On June 14, 2023

Vt ski industry business increased 10% despite weather challenges

Celebrating a successful winter season, supporters and friends of Vermont’s ski industry joined the state’s Alpine and crosscountry ski areas at Killington Resort on June 7-8 for the Vermont Ski Areas Association’s 54th Annual Meeting.

Despite initial weather challenges in the first half of the season, Vermont’s alpine ski areas reported 4.1 million skier visits—a 10% increase over the 2021-22 season and 3.6% above the 10-year average. A skier visit is defined as one person skiing or snowboarding for one day.  Vermont gained additional market share, outpacing both the Northeast region’s 3.8% growth and 6.6% growth of the industry nationally, which equated to a record 64.7 million visits across the U.S.

With this news, Vermont remains the top ski state in the east and the fourth largest in the nation, with the state’s ski areas averaging 117 operating days — 4 days above the 10-year average of 113, and an average seasonal snowfall of 167 inches — a 25-inch increase over last year, but still 20 inches below the 10-year average.

“Such strong results, particularly in the face of several challenging weather scenarios, is a testament to the industry’s solid planning, aggressive capex investments in snowmaking, efficiency and sustainability, and hard work by ski area and resort operators and their teams to deliver the best Vermont experience for their guests every day. Thanks to expert snowmaking teams operating some of the most powerful systems in the industry, Vermont really shines in a season like this one, and the resulting strong skier traffic is not only important for ski areas, but also for the many Vermont businesses and communities that rely on that traffic for their success,” said Molly Mahar, president of Ski Vermont.

Despite mild weather in November, which presented snowmaking challenges, nine areas opened for Thanksgiving Weekend—the unofficial kickoff to the ski season. That same weekend Killington hosted women’s World Cup racing, an event that boosted the local economy by an estimated $6 million.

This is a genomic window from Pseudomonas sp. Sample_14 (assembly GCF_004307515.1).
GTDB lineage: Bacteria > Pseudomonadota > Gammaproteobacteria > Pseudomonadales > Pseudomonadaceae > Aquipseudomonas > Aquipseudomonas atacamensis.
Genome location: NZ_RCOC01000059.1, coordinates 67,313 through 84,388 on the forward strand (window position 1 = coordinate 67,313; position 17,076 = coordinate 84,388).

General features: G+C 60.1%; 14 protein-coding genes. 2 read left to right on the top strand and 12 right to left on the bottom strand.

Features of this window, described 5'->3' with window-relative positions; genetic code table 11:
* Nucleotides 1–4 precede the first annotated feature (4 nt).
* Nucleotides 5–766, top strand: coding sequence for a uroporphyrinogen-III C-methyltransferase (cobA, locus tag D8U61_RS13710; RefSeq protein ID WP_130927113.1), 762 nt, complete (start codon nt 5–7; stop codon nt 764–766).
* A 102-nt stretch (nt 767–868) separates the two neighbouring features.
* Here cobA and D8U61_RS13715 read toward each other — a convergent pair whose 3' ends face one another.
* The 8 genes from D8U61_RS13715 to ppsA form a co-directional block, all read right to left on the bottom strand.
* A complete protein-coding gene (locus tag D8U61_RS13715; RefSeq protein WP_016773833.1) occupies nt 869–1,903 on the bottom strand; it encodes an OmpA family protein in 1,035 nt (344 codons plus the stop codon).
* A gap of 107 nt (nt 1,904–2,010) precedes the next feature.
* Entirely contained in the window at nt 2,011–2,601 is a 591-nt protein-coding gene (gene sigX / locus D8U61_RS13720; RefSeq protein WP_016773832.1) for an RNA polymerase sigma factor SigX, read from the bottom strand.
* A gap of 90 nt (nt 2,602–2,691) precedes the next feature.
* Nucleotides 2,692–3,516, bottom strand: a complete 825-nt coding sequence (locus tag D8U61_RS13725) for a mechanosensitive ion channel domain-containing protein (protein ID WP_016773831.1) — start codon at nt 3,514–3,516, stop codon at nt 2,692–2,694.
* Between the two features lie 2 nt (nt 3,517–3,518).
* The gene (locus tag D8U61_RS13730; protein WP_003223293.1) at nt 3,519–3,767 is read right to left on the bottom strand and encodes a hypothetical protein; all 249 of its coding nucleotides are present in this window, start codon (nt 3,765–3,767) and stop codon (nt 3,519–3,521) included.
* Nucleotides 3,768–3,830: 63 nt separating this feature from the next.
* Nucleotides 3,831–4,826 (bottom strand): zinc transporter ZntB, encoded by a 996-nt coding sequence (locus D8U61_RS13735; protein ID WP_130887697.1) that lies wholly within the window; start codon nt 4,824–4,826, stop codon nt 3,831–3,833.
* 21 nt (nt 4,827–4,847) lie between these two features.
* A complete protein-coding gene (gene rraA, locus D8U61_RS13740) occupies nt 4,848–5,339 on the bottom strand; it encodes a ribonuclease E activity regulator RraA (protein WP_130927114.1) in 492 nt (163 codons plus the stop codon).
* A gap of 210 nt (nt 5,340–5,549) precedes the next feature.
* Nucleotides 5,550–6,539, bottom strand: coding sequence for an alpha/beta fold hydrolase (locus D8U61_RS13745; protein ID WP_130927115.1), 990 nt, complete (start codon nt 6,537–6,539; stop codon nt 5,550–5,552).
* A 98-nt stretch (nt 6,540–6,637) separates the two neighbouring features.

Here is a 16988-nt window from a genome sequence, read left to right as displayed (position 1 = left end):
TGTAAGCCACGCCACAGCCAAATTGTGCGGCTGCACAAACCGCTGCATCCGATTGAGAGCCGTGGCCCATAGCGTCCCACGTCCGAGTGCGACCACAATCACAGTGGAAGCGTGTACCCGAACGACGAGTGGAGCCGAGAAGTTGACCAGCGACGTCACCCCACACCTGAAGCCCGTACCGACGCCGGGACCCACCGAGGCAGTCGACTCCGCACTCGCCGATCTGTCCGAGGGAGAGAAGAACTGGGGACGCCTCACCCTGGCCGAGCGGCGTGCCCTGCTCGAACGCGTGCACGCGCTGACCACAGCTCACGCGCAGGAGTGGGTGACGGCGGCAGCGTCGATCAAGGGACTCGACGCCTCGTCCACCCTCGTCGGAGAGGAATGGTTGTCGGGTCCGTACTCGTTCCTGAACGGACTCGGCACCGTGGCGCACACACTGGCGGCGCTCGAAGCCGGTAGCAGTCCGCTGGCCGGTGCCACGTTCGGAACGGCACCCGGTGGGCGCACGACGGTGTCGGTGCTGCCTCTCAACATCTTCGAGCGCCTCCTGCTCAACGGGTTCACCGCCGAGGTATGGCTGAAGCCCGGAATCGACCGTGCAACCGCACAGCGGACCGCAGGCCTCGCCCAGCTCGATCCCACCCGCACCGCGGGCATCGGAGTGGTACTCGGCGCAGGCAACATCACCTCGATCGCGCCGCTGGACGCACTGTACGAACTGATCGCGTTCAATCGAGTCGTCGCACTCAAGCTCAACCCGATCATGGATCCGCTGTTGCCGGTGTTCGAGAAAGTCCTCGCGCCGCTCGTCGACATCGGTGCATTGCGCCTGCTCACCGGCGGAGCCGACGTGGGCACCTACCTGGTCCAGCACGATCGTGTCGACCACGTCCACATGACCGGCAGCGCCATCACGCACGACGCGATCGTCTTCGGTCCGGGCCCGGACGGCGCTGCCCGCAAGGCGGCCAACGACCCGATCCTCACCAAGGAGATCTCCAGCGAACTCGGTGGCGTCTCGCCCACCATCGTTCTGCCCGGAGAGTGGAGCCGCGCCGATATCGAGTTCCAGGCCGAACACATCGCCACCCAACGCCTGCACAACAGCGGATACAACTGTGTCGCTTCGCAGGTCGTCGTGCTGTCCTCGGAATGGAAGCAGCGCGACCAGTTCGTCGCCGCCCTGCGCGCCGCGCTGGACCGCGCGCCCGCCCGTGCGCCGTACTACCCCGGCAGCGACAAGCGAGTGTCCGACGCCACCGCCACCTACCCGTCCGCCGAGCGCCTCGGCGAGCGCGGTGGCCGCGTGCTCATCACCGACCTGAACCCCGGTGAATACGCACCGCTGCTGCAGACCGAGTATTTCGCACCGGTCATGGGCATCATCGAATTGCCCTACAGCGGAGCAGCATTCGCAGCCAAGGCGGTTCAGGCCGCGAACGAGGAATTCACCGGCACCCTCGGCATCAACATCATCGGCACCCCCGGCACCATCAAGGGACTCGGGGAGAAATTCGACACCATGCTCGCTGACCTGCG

A large mid-December snowstorm helped double the amount of open terrain for the Christmas-New Year’s holiday break, one of three key business periods for the industry.

While early January and early February brought extended stretches of mild temperatures, again limiting snowmaking operations, March flipped expectations by coming in like a lamb and leaving like a lion. Starting with similar low-snowpack conditions as the 2022-23 season, March gifted skiers and riders with several massive snowstorms, blanketing several ski areas with over 36” and bringing the best conditions of the season. With a healthy snowpack and 100% open terrain across Vermont, March restored its reputation as the region’s snowiest month. 

Several areas extended their seasons, with Jay Peak and Sugarbush skiing into May and Killington again offering the longest season in the East with skiing through Memorial Day weekend to June 1.

Skiing in Vermont is an important economic driver in the state, particularly in rural areas where many ski areas are located. Ski Vermont’s Fifth Grade Passport helps to get approximately 3,000 children on the slopes annually and proceeds from the program support Vermont Adaptive Ski and Sports.

Vermont’s 27 cross country ski areas still reported a statewide total of 402,394 skier days, despite several weeks of mild weather forcing many to curtail operations for up to two weeks. This was a moderate increase over the previous season. Equally positive is the continued engagement by new participants who picked up the sport during the pandemic and have stayed. A majority (56.1%) of those cross-country skiers define themselves as “outdoor everything.”

VSAA’s Annual Meeting addressed a range of important topics, with presenters including Chauncy Johnson of the Snow Angel Foundation speaking about collision awareness and safety; Chief Don Stevens of the Nulhegan Band of the Coosuk Abenaki Nation discussing opportunities for collaboration and awareness with the Abenaki people; Commissioner Heather Pelham, Vermont Department of Tourism and Marketing and Commissioner Josh Hanford, Vermont Dept. of Housing and Community Development.

Friend of the Industry Awards were presented to Michael Snyder, former commissioner of the Vermont Dept. of Forests, Parks and Recreation, and Bo Adams of MountainGuard. 

Industry achievement awards were presented to Win Smith, former president and CEO of Sugarbush Resort, Bill Nupp president and COO of Stratton Mountain Resort and Dave Moulton, senior director of Mountain Operations at Mount Snow Resort. 

A very special Founder’s Award was presented to Ralph DesLauriers of Bolton Valley Resort.

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